Protecting Your Data Online

With Facebook’s latest (and, hopefully, the last) data breach, the users of the world are, understandably, becoming concerned more with their online privacy. We get worried about the products marketed at us, our personal information being exposed, our pictures and videos shared without our consent, and other technological nightmares. How can we protect our data online?

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There is a reason the antivirus and anti-malware software you have updates regularly. It is because people are constantly coming up with new ways to attack the data on your devices. To protect yourself from cyber-attacks, you must first know what the methods of attacking are.


VPN stands for Virtual Private Network. It is a network that pretends to be a private one, preventing the public network from seeing your data. People use VPN services when they want to access content that is not available in their region or when they don’t want to advertise their browsing history, messages, and downloads.


The Onion Router is free software that protects the user’s privacy, by relaying the information shared through so many layers that it is very difficult to track. Some use it to access the Dark Web, while others just enjoy using the internet undisturbed. If you plan on using it, do so from a secure device. No protection method is foolproof.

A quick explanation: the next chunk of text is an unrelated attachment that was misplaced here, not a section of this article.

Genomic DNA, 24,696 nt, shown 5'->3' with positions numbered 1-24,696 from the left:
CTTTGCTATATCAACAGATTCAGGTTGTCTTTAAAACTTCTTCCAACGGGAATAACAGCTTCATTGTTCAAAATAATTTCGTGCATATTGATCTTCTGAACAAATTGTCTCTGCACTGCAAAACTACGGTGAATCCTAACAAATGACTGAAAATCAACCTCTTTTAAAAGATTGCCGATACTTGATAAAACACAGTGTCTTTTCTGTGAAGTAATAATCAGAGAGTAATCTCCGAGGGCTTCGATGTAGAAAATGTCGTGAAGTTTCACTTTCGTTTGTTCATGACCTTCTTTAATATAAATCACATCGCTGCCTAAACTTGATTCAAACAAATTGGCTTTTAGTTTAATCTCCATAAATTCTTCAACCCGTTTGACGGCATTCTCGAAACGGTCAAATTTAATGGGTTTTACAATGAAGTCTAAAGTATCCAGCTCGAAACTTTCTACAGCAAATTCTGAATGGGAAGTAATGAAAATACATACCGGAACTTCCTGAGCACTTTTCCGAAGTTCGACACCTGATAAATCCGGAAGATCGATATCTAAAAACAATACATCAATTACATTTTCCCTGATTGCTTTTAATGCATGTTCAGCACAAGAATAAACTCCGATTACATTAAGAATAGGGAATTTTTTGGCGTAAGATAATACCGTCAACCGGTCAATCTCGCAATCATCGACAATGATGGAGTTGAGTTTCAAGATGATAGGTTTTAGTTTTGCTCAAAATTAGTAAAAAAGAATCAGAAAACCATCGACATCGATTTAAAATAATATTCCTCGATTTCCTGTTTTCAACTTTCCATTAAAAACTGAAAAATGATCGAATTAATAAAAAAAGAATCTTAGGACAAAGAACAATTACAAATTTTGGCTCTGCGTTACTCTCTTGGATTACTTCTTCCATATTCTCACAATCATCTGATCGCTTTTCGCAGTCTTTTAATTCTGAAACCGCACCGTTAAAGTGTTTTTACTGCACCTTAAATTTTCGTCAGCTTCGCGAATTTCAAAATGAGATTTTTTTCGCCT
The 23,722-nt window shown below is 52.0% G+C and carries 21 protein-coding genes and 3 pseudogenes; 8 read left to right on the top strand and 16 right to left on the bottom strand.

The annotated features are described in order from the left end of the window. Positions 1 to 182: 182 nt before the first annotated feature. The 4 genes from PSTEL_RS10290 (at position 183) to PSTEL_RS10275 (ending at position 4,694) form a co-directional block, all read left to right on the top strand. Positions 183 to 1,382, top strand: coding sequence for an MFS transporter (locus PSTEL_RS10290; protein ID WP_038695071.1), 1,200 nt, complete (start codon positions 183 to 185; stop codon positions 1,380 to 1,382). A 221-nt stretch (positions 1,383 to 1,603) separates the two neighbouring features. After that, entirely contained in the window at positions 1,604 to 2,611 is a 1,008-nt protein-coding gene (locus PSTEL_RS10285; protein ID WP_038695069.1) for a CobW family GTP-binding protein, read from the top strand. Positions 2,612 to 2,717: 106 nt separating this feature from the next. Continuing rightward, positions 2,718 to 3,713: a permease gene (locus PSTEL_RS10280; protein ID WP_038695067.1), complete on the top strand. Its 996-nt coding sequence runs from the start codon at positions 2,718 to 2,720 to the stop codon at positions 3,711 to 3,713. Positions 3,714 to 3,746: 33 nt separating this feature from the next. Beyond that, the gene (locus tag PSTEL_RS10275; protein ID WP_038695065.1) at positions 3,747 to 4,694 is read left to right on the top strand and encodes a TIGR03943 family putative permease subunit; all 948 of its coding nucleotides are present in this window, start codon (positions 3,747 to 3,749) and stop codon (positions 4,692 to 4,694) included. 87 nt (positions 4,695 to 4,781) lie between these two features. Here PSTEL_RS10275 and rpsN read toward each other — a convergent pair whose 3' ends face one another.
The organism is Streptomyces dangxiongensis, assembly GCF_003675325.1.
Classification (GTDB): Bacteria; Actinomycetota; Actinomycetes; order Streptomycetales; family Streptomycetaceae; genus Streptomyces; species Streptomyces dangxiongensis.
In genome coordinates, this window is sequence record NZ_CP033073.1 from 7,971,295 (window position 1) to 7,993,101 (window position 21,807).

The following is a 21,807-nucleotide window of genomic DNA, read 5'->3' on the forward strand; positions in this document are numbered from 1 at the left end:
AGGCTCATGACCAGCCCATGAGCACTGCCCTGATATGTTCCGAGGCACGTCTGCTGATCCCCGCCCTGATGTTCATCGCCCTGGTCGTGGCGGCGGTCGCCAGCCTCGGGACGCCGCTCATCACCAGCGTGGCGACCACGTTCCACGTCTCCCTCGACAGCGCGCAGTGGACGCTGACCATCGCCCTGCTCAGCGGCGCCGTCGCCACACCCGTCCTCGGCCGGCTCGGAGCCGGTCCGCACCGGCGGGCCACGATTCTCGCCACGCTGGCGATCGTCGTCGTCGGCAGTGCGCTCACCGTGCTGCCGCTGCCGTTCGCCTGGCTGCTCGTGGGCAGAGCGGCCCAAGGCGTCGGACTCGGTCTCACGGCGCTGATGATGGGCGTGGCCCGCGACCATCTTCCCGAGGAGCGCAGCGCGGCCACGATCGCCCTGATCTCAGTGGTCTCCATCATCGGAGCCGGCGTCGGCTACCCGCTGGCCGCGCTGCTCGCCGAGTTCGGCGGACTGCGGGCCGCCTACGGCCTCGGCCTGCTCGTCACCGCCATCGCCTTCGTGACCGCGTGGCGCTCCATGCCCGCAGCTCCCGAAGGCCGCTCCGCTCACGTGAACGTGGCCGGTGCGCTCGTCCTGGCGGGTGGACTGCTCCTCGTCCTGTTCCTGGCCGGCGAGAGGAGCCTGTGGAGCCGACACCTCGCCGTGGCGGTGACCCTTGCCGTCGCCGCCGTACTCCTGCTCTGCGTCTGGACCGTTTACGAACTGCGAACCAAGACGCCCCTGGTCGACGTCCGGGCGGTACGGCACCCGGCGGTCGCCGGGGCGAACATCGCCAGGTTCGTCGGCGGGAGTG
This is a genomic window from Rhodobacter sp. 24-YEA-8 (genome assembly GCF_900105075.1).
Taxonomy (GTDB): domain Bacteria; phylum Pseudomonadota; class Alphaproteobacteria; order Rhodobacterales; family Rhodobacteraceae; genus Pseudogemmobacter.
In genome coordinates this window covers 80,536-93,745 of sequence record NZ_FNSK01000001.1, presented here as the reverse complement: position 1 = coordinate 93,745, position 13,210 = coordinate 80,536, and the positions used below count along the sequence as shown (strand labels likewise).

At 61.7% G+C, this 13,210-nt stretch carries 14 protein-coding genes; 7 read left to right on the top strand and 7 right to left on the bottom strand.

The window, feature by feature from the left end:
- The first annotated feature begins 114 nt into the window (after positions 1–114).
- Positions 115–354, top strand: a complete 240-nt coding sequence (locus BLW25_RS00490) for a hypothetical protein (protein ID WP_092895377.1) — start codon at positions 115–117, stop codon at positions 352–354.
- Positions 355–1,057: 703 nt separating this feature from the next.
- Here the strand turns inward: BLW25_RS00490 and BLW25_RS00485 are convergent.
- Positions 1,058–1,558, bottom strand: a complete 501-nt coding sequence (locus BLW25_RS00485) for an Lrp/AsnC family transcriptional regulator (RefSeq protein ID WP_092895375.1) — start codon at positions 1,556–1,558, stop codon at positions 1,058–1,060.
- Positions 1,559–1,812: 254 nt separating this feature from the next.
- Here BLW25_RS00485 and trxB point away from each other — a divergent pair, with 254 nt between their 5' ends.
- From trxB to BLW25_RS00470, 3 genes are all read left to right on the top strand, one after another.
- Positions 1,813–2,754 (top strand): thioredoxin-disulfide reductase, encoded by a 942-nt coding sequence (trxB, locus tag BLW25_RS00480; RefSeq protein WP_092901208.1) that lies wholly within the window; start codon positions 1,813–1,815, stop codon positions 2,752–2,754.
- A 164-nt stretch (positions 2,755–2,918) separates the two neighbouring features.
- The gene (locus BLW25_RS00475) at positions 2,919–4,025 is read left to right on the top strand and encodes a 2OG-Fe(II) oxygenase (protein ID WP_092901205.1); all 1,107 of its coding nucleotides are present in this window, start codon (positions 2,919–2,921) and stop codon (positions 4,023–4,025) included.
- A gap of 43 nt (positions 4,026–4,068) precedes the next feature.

Don’t Reveal Too Much

Occasionally, social networks, like the aforementioned Facebook, will have users posting and sharing some text regarding international law and privacy, demanding that the network foregoes trying to access their information.

In truth, these people have already agreed to give out some of their information online, either by blindly clicking on “I Agree”, “I Understand”, and so on, or by willingly granting permission to games and apps that are, seemingly, free.

To protect your data online, one method is to hide your tracks. You can do so by not granting permission to apps and websites, modifying your browser, so that it protects your data, and just not sharing pictures, statuses, and information about friends and family online.

Don’t Click On Suspicious Links

Even though online scams have been around since the beginning, people still click on a link, the purpose of which is either unknown or shady. Do not click on links that have not come from trusted sources. It may happen that you receive a link from a friend or family member, urging you to do something. You can usually recognize the scam because it uses poor grammar, or offers no further interaction. If you are not sure, either ask for confirmation from your friend in question or, better yet, ignore the link altogether.

What Is the Purpose of My Data?

Risqué photos and videos are subject to blackmail, bank details leave you open to identity theft, and heavy financial loss, and getting a connection to your camera provides the attackers with the option of stalking you. However, it is not just hackers that are interested in your online data.

Every company with an online presence uses cookies on its site to monitor your interests. These interests can be used to tailor ads you might be interested in or present you with videos and articles that support your already established political and religious beliefs. This data can be manipulated to influence the politics of a region, or sold to the highest bidder.